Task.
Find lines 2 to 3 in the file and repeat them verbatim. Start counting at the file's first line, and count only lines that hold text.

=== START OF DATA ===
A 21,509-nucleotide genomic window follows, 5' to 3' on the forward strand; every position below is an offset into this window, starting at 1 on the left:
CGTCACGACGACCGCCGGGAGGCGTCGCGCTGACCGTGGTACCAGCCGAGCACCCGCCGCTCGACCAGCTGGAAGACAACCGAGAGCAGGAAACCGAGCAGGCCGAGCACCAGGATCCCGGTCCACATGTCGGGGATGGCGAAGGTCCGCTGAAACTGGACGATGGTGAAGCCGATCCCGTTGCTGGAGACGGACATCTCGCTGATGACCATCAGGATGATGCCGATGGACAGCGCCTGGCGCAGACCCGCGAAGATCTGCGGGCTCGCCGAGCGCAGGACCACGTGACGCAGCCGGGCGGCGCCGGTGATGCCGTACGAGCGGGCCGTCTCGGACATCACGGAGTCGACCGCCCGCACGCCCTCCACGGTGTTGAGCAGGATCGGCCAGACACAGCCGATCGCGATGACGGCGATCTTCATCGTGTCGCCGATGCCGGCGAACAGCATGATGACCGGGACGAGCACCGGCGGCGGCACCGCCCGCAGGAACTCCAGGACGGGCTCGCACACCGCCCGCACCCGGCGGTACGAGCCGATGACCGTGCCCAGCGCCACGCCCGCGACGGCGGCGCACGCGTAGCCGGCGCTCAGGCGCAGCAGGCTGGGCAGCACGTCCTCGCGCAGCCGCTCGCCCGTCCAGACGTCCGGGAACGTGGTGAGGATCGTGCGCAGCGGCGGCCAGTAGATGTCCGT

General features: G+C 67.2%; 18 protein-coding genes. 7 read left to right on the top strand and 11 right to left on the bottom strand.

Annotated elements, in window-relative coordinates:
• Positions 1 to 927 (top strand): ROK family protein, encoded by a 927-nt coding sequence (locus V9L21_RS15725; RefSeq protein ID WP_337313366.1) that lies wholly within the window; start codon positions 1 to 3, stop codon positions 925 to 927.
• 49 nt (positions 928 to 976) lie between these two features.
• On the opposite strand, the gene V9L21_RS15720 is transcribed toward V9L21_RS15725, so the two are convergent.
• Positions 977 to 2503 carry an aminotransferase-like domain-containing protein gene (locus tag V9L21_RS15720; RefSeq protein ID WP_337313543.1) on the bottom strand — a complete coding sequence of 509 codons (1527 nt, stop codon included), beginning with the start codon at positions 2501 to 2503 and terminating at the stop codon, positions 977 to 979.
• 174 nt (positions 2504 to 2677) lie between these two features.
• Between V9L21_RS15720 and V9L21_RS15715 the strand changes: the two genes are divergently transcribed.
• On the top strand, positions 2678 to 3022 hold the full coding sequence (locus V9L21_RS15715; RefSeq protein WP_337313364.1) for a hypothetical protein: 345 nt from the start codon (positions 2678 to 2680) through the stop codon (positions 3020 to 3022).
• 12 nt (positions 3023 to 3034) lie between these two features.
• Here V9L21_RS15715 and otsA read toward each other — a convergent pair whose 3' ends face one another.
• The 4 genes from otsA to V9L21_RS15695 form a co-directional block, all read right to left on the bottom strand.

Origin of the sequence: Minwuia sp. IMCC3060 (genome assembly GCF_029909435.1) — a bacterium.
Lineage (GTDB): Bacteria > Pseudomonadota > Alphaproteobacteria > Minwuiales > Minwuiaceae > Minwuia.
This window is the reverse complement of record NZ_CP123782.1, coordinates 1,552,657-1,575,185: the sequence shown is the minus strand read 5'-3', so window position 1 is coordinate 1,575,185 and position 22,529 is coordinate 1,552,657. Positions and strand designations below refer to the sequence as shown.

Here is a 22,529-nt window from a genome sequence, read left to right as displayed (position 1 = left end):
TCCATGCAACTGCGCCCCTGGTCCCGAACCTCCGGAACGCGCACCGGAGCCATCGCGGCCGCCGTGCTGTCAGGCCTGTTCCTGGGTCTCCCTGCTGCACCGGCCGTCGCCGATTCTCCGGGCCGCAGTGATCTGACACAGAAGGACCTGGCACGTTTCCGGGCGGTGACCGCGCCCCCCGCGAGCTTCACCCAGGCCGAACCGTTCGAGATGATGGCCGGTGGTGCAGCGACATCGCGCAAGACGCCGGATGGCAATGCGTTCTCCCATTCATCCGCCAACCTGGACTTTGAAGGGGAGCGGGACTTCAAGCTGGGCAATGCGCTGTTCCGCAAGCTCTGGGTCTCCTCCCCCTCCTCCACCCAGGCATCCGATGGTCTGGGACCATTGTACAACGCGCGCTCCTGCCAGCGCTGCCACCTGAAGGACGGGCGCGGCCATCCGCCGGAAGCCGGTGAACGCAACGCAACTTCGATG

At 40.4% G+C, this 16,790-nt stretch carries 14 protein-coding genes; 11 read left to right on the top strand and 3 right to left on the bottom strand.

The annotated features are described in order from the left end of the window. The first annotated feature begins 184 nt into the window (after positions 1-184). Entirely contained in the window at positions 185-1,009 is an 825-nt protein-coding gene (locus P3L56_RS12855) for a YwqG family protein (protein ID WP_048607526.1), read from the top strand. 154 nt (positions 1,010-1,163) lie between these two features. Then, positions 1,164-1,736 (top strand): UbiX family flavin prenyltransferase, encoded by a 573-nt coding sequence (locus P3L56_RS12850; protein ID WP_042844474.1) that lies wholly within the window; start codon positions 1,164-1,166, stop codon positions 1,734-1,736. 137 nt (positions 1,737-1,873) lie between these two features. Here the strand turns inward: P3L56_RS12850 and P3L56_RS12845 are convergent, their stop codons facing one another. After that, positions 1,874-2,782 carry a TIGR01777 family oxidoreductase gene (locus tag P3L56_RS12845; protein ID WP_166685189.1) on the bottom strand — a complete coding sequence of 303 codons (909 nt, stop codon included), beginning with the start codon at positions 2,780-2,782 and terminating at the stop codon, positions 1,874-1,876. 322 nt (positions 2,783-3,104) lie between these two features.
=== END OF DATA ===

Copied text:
CGTCACGACGACCGCCGGGAGGCGTCGCGCTGACCGTGGTACCAGCCGAGCACCCGCCGCTCGACCAGCTGGAAGACAACCGAGAGCAGGAAACCGAGCAGGCCGAGCACCAGGATCCCGGTCCACATGTCGGGGATGGCGAAGGTCCGCTGAAACTGGACGATGGTGAAGCCGATCCCGTTGCTGGAGACGGACATCTCGCTGATGACCATCAGGATGATGCCGATGGACAGCGCCTGGCGCAGACCCGCGAAGATCTGCGGGCTCGCCGAGCGCAGGACCACGTGACGCAGCCGGGCGGCGCCGGTGATGCCGTACGAGCGGGCCGTCTCGGACATCACGGAGTCGACCGCCCGCACGCCCTCCACGGTGTTGAGCAGGATCGGCCAGACACAGCCGATCGCGATGACGGCGATCTTCATCGTGTCGCCGATGCCGGCGAACAGCATGATGACCGGGACGAGCACCGGCGGCGGCACCGCCCGCAGGAACTCCAGGACGGGCTCGCACACCGCCCGCACCCGGCGGTACGAGCCGATGACCGTGCCCAGCGCCACGCCCGCGACGGCGGCGCACGCGTAGCCGGCGCTCAGGCGCAGCAGGCTGGGCAGCACGTCCTCGCGCAGCCGCTCGCCCGTCCAGACGTCCGGGAACGTGGTGAGGATCGTGCGCAGCGGCGGCCAGTAGATGTCCGT

General features: G+C 67.2%; 18 protein-coding genes. 7 read left to right on the top strand and 11 right to left on the bottom strand.